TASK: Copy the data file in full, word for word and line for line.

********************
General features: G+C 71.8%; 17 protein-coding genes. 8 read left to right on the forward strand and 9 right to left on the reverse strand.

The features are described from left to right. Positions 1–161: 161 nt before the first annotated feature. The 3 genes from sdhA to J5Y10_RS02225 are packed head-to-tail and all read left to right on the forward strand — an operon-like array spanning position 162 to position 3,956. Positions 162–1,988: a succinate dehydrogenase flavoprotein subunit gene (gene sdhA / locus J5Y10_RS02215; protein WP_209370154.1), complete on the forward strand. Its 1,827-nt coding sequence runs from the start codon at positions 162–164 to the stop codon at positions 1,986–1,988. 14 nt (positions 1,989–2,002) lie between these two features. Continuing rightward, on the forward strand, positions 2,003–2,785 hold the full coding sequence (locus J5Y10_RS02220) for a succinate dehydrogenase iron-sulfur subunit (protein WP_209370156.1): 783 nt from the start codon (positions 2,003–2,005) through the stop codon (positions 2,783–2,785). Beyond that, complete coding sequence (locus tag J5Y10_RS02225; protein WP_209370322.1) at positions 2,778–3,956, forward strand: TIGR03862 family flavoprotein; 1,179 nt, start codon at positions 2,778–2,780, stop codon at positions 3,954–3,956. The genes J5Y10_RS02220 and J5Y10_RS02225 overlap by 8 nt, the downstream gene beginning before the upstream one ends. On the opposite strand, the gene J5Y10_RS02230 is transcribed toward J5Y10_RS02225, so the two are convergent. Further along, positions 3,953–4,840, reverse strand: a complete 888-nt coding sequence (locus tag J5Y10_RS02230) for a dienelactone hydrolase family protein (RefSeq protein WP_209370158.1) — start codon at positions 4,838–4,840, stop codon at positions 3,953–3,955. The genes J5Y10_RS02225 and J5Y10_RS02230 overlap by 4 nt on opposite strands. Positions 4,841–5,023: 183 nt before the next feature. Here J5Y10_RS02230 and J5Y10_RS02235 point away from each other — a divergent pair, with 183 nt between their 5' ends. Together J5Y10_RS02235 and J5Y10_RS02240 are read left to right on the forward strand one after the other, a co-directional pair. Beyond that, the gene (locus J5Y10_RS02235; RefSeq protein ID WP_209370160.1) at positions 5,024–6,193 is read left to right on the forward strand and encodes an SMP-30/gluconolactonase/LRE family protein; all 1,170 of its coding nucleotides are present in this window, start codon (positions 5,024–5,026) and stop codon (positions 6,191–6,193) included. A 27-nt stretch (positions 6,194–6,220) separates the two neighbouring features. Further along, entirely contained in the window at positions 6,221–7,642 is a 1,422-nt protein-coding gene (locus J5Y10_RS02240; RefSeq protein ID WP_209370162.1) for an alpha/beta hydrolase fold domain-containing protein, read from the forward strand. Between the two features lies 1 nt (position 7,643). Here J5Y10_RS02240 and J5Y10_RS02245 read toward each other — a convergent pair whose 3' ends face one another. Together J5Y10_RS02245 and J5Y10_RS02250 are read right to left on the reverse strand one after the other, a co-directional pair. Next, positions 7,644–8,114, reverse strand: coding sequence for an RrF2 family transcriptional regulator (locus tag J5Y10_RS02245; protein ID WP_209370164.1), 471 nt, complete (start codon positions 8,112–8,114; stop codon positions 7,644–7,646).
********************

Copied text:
General features: G+C 71.8%; 17 protein-coding genes. 8 read left to right on the forward strand and 9 right to left on the reverse strand.

The features are described from left to right. Positions 1–161: 161 nt before the first annotated feature. The 3 genes from sdhA to J5Y10_RS02225 are packed head-to-tail and all read left to right on the forward strand — an operon-like array spanning position 162 to position 3,956. Positions 162–1,988: a succinate dehydrogenase flavoprotein subunit gene (gene sdhA / locus J5Y10_RS02215; protein WP_209370154.1), complete on the forward strand. Its 1,827-nt coding sequence runs from the start codon at positions 162–164 to the stop codon at positions 1,986–1,988. 14 nt (positions 1,989–2,002) lie between these two features. Continuing rightward, on the forward strand, positions 2,003–2,785 hold the full coding sequence (locus J5Y10_RS02220) for a succinate dehydrogenase iron-sulfur subunit (protein WP_209370156.1): 783 nt from the start codon (positions 2,003–2,005) through the stop codon (positions 2,783–2,785). Beyond that, complete coding sequence (locus tag J5Y10_RS02225; protein WP_209370322.1) at positions 2,778–3,956, forward strand: TIGR03862 family flavoprotein; 1,179 nt, start codon at positions 2,778–2,780, stop codon at positions 3,954–3,956. The genes J5Y10_RS02220 and J5Y10_RS02225 overlap by 8 nt, the downstream gene beginning before the upstream one ends. On the opposite strand, the gene J5Y10_RS02230 is transcribed toward J5Y10_RS02225, so the two are convergent. Further along, positions 3,953–4,840, reverse strand: a complete 888-nt coding sequence (locus tag J5Y10_RS02230) for a dienelactone hydrolase family protein (RefSeq protein WP_209370158.1) — start codon at positions 4,838–4,840, stop codon at positions 3,953–3,955. The genes J5Y10_RS02225 and J5Y10_RS02230 overlap by 4 nt on opposite strands. Positions 4,841–5,023: 183 nt before the next feature. Here J5Y10_RS02230 and J5Y10_RS02235 point away from each other — a divergent pair, with 183 nt between their 5' ends. Together J5Y10_RS02235 and J5Y10_RS02240 are read left to right on the forward strand one after the other, a co-directional pair. Beyond that, the gene (locus J5Y10_RS02235; RefSeq protein ID WP_209370160.1) at positions 5,024–6,193 is read left to right on the forward strand and encodes an SMP-30/gluconolactonase/LRE family protein; all 1,170 of its coding nucleotides are present in this window, start codon (positions 5,024–5,026) and stop codon (positions 6,191–6,193) included. A 27-nt stretch (positions 6,194–6,220) separates the two neighbouring features. Further along, entirely contained in the window at positions 6,221–7,642 is a 1,422-nt protein-coding gene (locus J5Y10_RS02240; RefSeq protein ID WP_209370162.1) for an alpha/beta hydrolase fold domain-containing protein, read from the forward strand. Between the two features lies 1 nt (position 7,643). Here J5Y10_RS02240 and J5Y10_RS02245 read toward each other — a convergent pair whose 3' ends face one another. Together J5Y10_RS02245 and J5Y10_RS02250 are read right to left on the reverse strand one after the other, a co-directional pair. Next, positions 7,644–8,114, reverse strand: coding sequence for an RrF2 family transcriptional regulator (locus tag J5Y10_RS02245; protein ID WP_209370164.1), 471 nt, complete (start codon positions 8,112–8,114; stop codon positions 7,644–7,646).